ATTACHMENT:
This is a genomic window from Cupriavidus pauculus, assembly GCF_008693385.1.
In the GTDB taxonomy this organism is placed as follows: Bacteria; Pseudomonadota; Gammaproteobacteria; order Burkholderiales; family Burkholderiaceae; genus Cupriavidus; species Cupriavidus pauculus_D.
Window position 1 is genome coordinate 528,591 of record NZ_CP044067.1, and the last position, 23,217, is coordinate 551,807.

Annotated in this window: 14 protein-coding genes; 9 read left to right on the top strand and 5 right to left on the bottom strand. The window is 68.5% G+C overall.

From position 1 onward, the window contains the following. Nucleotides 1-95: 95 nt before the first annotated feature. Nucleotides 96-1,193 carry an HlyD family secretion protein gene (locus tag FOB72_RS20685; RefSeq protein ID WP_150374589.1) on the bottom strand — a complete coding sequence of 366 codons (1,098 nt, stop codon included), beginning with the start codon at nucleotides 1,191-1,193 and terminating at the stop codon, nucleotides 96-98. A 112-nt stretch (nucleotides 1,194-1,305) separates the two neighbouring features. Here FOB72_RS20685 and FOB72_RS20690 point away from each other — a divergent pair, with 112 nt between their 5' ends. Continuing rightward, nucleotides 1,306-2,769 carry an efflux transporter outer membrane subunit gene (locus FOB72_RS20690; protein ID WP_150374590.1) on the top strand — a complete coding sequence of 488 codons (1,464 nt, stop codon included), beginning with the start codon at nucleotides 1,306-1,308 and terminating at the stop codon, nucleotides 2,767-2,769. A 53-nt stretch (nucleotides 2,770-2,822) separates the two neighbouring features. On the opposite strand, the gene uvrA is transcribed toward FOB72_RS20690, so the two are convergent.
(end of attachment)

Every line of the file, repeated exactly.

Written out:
This is a genomic window from Cupriavidus pauculus, assembly GCF_008693385.1.
In the GTDB taxonomy this organism is placed as follows: Bacteria; Pseudomonadota; Gammaproteobacteria; order Burkholderiales; family Burkholderiaceae; genus Cupriavidus; species Cupriavidus pauculus_D.
Window position 1 is genome coordinate 528,591 of record NZ_CP044067.1, and the last position, 23,217, is coordinate 551,807.

Annotated in this window: 14 protein-coding genes; 9 read left to right on the top strand and 5 right to left on the bottom strand. The window is 68.5% G+C overall.

From position 1 onward, the window contains the following. Nucleotides 1-95: 95 nt before the first annotated feature. Nucleotides 96-1,193 carry an HlyD family secretion protein gene (locus tag FOB72_RS20685; RefSeq protein ID WP_150374589.1) on the bottom strand — a complete coding sequence of 366 codons (1,098 nt, stop codon included), beginning with the start codon at nucleotides 1,191-1,193 and terminating at the stop codon, nucleotides 96-98. A 112-nt stretch (nucleotides 1,194-1,305) separates the two neighbouring features. Here FOB72_RS20685 and FOB72_RS20690 point away from each other — a divergent pair, with 112 nt between their 5' ends. Continuing rightward, nucleotides 1,306-2,769 carry an efflux transporter outer membrane subunit gene (locus FOB72_RS20690; protein ID WP_150374590.1) on the top strand — a complete coding sequence of 488 codons (1,464 nt, stop codon included), beginning with the start codon at nucleotides 1,306-1,308 and terminating at the stop codon, nucleotides 2,767-2,769. A 53-nt stretch (nucleotides 2,770-2,822) separates the two neighbouring features. On the opposite strand, the gene uvrA is transcribed toward FOB72_RS20690, so the two are convergent.